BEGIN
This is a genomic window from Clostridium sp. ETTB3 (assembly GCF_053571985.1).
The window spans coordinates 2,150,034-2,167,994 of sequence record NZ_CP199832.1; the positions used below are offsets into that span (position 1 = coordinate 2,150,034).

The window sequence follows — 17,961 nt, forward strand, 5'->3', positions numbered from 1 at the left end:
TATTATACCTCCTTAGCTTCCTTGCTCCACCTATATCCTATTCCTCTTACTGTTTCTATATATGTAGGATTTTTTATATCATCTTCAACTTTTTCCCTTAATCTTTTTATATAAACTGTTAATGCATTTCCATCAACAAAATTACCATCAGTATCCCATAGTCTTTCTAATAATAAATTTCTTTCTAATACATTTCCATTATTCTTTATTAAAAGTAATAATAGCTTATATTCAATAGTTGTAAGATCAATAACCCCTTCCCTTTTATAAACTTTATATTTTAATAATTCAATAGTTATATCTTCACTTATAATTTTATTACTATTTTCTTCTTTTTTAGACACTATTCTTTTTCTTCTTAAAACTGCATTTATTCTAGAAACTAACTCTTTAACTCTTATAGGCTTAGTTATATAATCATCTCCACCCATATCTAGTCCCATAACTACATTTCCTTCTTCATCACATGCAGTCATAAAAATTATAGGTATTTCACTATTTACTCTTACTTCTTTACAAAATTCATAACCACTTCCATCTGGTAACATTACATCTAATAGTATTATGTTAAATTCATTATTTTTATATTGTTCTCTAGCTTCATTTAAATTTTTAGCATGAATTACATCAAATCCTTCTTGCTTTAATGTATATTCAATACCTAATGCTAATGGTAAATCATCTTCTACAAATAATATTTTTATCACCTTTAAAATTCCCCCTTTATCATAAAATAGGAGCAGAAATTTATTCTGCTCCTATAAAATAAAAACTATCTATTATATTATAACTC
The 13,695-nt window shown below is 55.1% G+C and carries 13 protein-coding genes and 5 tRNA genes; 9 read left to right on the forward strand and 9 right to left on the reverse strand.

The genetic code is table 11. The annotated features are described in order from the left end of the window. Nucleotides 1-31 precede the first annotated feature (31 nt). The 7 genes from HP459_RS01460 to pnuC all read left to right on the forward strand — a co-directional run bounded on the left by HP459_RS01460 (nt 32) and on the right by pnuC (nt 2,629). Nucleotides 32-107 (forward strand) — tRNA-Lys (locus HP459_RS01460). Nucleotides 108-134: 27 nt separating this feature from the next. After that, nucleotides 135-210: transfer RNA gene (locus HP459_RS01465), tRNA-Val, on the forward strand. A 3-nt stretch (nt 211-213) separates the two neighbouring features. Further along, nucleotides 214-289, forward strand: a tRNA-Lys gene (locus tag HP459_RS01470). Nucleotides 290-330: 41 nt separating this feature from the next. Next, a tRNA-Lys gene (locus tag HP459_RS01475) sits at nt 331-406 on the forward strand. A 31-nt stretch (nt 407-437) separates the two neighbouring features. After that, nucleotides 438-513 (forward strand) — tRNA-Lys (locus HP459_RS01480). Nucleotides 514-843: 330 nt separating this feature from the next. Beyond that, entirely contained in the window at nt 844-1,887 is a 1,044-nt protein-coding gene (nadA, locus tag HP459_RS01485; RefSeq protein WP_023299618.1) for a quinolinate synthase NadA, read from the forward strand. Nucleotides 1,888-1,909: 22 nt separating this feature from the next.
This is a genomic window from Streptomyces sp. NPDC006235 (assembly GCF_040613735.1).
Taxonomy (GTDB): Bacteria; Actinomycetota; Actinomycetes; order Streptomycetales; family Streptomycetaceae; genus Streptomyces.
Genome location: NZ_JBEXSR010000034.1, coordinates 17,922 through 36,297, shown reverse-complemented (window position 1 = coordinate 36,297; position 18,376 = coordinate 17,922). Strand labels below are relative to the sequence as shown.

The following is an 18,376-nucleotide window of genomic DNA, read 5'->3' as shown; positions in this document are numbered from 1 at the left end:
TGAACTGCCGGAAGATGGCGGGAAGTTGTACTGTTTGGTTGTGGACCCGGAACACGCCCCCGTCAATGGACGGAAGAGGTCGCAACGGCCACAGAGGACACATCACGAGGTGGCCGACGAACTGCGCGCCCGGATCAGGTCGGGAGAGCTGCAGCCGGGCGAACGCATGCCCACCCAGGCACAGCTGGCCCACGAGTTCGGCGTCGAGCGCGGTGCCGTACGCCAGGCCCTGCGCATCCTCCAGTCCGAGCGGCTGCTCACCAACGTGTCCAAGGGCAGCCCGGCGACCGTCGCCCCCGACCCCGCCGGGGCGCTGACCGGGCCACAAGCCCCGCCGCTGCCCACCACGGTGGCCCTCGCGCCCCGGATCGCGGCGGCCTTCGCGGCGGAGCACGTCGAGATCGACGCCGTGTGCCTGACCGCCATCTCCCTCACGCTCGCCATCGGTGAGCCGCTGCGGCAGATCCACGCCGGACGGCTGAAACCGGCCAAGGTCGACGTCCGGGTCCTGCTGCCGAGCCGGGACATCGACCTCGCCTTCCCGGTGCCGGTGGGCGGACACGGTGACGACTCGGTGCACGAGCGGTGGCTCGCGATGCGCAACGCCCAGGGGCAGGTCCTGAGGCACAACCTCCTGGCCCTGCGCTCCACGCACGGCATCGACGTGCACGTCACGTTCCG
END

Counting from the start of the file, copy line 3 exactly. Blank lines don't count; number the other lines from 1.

The window sequence follows — 17,961 nt, forward strand, 5'->3', positions numbered from 1 at the left end: